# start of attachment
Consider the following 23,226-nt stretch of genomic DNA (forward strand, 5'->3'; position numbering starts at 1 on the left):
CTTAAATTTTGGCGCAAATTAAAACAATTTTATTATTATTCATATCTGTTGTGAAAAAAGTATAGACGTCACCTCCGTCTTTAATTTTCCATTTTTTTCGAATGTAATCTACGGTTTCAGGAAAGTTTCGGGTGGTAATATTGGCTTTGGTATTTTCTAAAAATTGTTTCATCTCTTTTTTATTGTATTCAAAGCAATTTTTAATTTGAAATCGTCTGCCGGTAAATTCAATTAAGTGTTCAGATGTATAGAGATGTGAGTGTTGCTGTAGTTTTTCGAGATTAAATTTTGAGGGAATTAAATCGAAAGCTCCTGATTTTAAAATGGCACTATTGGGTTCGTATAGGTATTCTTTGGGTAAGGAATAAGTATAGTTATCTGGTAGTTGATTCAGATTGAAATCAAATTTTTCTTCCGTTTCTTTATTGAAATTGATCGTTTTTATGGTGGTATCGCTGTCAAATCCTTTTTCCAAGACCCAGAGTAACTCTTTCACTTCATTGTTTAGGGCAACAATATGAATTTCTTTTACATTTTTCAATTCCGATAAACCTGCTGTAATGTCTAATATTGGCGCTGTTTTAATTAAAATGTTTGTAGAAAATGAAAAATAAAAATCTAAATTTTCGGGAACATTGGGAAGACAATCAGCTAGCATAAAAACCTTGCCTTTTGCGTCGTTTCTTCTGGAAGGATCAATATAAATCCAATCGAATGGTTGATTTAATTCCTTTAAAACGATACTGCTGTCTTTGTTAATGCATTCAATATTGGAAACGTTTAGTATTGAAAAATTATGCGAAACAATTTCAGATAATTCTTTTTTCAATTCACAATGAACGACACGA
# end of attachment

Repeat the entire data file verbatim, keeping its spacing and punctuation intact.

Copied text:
Consider the following 23,226-nt stretch of genomic DNA (forward strand, 5'->3'; position numbering starts at 1 on the left):
CTTAAATTTTGGCGCAAATTAAAACAATTTTATTATTATTCATATCTGTTGTGAAAAAAGTATAGACGTCACCTCCGTCTTTAATTTTCCATTTTTTTCGAATGTAATCTACGGTTTCAGGAAAGTTTCGGGTGGTAATATTGGCTTTGGTATTTTCTAAAAATTGTTTCATCTCTTTTTTATTGTATTCAAAGCAATTTTTAATTTGAAATCGTCTGCCGGTAAATTCAATTAAGTGTTCAGATGTATAGAGATGTGAGTGTTGCTGTAGTTTTTCGAGATTAAATTTTGAGGGAATTAAATCGAAAGCTCCTGATTTTAAAATGGCACTATTGGGTTCGTATAGGTATTCTTTGGGTAAGGAATAAGTATAGTTATCTGGTAGTTGATTCAGATTGAAATCAAATTTTTCTTCCGTTTCTTTATTGAAATTGATCGTTTTTATGGTGGTATCGCTGTCAAATCCTTTTTCCAAGACCCAGAGTAACTCTTTCACTTCATTGTTTAGGGCAACAATATGAATTTCTTTTACATTTTTCAATTCCGATAAACCTGCTGTAATGTCTAATATTGGCGCTGTTTTAATTAAAATGTTTGTAGAAAATGAAAAATAAAAATCTAAATTTTCGGGAACATTGGGAAGACAATCAGCTAGCATAAAAACCTTGCCTTTTGCGTCGTTTCTTCTGGAAGGATCAATATAAATCCAATCGAATGGTTGATTTAATTCCTTTAAAACGATACTGCTGTCTTTGTTAATGCATTCAATATTGGAAACGTTTAGTATTGAAAAATTATGCGAAACAATTTCAGATAATTCTTTTTTCAATTCACAATGAACGACACGA